ABC's of Anger Control
Dennis Gersten, M.D.
Perhaps the greatest plague of mankind, greater than the black plague and greater
than AIDS is the plague of rage. America is the most violent country in the world.
Murder, rape, spousal abuse, and child abuse have become so ordinary we merely watch
the body counts as we grow numb to the reality that each man has but one life to
live-and one life to die.
Without subjecting the entire population to years of therapy, how can we begin to help
the masses deal with anger? We'll take a look at some very general principles as well
as techniques that can be used in a psychotherapy context.
The very first question that must be asked, regarding a given person, is: Do we
have to work at taking the lid off of his anger, help him express his anger...or do
we need to put the lid on, and keep it on? For those of us who carry suppressed
or repressed anger, we need to practice taking the lid off, blowing off steam,
expressing anger in appropriate ways. Other patients I work with, can explode on a
moment's notice. They may tell me that they need to feel their feelings and express
their anger, but they’re wrong. At a certain point, anger feeds on itself and the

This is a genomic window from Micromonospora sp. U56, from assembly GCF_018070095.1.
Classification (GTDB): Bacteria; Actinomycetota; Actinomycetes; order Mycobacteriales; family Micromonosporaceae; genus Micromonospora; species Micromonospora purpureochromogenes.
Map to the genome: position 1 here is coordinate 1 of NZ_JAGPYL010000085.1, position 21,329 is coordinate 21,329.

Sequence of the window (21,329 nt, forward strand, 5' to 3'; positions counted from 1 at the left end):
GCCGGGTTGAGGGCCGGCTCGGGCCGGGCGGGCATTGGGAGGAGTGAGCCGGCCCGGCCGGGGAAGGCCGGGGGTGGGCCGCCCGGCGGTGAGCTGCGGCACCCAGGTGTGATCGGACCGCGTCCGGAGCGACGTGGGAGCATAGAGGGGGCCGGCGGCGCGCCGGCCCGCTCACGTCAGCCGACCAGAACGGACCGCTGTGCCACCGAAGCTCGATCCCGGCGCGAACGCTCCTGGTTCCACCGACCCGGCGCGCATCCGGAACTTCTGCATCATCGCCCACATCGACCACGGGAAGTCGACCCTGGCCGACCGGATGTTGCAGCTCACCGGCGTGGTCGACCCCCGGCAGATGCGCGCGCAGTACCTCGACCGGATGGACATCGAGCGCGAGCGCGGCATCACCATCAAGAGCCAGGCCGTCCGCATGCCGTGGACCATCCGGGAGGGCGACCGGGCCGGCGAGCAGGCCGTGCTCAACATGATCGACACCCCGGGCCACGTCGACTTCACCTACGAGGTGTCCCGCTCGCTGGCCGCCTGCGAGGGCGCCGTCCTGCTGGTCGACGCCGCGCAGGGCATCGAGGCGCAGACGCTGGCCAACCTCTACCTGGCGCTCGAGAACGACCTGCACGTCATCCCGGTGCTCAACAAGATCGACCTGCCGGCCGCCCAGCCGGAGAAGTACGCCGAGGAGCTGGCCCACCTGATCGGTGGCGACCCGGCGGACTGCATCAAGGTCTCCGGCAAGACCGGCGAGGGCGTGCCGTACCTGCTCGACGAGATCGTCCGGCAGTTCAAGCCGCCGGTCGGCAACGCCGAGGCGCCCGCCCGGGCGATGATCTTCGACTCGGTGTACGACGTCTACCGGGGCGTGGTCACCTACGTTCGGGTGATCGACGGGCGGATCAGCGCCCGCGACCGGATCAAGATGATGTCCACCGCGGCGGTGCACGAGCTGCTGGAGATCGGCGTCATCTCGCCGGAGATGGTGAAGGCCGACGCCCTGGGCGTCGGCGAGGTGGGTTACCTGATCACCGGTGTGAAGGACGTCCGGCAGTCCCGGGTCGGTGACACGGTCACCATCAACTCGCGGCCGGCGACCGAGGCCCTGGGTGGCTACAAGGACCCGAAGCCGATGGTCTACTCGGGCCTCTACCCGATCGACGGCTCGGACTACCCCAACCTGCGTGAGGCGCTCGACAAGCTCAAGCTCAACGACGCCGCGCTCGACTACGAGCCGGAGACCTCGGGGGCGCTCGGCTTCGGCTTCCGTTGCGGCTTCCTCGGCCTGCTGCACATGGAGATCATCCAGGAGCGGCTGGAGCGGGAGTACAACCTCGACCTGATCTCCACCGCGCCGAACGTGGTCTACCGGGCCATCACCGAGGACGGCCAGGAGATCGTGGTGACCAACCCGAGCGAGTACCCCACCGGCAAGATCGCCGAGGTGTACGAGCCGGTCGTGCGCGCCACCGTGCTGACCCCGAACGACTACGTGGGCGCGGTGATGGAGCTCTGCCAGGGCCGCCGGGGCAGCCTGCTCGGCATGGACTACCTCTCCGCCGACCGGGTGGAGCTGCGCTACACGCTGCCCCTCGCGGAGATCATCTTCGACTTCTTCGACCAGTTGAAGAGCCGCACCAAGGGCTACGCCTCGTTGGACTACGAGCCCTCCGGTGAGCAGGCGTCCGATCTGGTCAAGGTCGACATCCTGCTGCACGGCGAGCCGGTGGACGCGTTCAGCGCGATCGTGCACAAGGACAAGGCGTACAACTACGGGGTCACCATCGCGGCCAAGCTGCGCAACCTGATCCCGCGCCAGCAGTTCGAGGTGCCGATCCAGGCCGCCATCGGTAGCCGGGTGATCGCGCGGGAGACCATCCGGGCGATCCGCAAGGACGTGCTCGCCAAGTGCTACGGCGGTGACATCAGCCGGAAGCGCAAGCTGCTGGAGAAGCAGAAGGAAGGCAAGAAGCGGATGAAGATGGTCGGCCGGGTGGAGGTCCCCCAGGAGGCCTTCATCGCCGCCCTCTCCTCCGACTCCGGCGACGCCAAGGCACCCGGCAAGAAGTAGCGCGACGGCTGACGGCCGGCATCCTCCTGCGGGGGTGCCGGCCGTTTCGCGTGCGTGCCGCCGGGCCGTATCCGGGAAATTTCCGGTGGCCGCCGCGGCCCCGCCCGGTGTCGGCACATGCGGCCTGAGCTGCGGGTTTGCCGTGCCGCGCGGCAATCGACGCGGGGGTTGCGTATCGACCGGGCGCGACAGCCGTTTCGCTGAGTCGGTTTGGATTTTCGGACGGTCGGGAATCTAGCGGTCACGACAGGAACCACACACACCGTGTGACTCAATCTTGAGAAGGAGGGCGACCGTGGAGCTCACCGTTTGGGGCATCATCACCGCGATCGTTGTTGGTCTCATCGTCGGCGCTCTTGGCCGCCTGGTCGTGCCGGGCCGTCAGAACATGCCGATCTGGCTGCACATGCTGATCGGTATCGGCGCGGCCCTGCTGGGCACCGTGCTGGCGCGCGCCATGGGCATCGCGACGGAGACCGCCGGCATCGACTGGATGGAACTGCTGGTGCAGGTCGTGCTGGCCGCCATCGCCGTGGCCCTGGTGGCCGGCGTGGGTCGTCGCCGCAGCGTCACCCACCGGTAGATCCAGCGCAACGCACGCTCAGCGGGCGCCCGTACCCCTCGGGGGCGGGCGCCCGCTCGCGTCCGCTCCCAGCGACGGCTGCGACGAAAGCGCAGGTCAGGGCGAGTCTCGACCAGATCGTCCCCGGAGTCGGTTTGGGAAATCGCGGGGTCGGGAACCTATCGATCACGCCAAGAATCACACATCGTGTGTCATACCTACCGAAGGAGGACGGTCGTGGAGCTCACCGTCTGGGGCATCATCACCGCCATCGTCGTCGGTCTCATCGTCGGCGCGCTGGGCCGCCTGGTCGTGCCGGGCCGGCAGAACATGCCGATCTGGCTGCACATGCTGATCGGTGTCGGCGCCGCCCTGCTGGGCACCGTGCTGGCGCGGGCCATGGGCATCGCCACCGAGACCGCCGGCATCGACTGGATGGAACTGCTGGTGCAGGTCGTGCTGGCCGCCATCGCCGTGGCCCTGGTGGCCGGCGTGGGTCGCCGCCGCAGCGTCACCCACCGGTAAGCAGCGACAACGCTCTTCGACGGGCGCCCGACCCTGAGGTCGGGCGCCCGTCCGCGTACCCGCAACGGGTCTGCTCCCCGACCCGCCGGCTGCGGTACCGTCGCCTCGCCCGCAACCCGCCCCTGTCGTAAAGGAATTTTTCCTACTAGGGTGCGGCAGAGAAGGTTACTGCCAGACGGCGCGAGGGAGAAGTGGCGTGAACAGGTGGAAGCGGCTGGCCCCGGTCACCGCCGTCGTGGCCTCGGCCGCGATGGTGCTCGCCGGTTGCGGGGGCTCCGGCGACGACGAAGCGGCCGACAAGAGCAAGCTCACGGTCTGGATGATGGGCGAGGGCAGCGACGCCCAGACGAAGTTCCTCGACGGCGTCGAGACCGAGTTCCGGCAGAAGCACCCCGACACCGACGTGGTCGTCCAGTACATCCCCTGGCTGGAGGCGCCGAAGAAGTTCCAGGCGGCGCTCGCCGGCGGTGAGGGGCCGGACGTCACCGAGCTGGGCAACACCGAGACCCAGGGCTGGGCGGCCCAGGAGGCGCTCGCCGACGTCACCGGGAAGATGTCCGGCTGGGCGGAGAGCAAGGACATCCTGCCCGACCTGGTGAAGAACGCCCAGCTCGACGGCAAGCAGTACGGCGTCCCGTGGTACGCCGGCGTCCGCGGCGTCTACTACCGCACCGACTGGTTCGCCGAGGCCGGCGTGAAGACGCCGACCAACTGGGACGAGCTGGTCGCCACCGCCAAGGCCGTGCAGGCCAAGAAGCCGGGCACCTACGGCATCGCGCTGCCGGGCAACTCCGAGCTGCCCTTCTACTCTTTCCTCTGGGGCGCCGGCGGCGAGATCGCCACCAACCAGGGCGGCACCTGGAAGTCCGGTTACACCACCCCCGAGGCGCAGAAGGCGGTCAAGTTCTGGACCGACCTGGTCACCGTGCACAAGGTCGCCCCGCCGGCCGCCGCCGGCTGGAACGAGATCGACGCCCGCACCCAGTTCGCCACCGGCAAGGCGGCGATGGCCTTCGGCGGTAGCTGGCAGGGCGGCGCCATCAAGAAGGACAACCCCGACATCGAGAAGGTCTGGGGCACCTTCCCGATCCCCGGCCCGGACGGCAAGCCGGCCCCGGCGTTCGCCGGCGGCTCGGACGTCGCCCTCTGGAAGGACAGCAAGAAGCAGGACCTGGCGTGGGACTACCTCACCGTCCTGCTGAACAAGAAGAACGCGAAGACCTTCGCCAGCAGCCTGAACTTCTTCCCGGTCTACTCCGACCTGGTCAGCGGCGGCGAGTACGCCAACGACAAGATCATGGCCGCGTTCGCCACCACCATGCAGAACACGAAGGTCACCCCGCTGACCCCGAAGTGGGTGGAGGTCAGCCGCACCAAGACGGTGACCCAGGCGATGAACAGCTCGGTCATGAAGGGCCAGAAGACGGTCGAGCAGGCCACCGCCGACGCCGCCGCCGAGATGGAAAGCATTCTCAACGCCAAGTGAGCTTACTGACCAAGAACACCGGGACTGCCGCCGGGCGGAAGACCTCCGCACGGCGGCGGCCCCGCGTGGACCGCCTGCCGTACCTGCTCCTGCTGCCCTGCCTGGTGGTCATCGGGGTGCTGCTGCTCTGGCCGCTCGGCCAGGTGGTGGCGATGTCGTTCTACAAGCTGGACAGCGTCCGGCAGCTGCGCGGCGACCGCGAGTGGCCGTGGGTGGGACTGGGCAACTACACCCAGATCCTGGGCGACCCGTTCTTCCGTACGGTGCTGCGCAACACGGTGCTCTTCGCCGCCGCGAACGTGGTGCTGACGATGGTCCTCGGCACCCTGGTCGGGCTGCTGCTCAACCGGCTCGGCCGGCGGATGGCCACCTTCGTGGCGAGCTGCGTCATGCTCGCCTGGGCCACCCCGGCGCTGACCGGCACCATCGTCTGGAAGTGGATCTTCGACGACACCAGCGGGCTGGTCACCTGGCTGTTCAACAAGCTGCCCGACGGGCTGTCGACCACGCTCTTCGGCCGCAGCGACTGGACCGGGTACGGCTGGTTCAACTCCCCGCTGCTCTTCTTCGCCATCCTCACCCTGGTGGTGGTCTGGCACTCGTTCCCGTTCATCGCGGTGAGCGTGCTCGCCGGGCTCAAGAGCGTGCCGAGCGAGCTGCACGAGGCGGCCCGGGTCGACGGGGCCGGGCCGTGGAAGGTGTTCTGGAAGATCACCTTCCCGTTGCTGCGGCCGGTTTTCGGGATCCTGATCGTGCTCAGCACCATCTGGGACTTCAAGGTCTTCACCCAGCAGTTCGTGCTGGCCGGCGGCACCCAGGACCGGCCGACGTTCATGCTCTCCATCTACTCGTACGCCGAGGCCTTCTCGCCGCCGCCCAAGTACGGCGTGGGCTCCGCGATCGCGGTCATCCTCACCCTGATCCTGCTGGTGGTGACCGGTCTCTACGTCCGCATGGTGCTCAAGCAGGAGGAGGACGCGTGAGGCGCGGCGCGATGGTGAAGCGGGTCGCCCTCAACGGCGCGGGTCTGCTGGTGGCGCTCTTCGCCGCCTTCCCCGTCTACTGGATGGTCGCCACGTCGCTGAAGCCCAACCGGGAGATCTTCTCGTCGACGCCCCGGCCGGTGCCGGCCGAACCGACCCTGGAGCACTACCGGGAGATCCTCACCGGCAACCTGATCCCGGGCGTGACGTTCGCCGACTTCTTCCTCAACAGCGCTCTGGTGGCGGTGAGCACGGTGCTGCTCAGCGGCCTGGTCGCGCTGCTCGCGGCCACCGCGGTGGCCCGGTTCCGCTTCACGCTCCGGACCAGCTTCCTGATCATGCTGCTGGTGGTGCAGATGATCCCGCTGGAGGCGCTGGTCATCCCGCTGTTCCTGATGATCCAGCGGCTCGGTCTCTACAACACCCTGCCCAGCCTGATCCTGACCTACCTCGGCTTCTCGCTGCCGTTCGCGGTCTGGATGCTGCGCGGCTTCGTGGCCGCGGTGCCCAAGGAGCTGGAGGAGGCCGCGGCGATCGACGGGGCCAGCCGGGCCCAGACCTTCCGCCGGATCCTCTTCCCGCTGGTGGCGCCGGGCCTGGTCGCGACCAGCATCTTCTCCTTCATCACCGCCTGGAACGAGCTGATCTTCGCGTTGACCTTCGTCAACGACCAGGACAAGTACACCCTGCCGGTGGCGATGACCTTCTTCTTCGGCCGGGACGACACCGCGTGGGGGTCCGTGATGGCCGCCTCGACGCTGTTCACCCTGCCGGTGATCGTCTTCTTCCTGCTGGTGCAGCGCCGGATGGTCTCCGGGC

explosive, always angry type just gets angrier and more out of control with time.
So first figure out if your patient needs the lid taken off....or put back on and
screwed on tight.
For those who can't seem to keep the lid on, whose rage is at a dangerous level, I
advise the ABC'S of Anger Control.
A. Avoid loud speech.
C. Curtail Swearing.
The logic here is simple. Loud speech and swearing are like gasoline thrown on the
fire of anger. They cause an explosion rather than resolution. And by taking a series
of deep breaths, you'll begin to cool down. These ABC'S are so simple, one might think
they couldn't work, but imagine what would happen if everybody in the world practiced
their ABC'S of Anger Control? Now let's continue with our alphabetical treatment.
D. Drink a glass of cold water. It actually will help cool you down.
E. Exercise. Burn off the anger. Run, walk, swim, bike, dance.
F. Find a Friend and talk it out.
What else can you suggest your patient do?
1. Sit quietly and collect your thoughts.
2. Practice buying time. Find a space between the feeling arising and the mouth
or fists expressing that feeling. Live with the feeling for one or two seconds.
Expand that to sixty seconds. Live with the anger and just experience it.
3. Lie down until the anger passes.
4. Look in the mirror. When you see what you look like when you're enraged,
you will want to change and let go of the anger. It's not a pretty sight.
5. Beat on a pillow.
6. Roll up the windows in your car, go for a drive-and scream.
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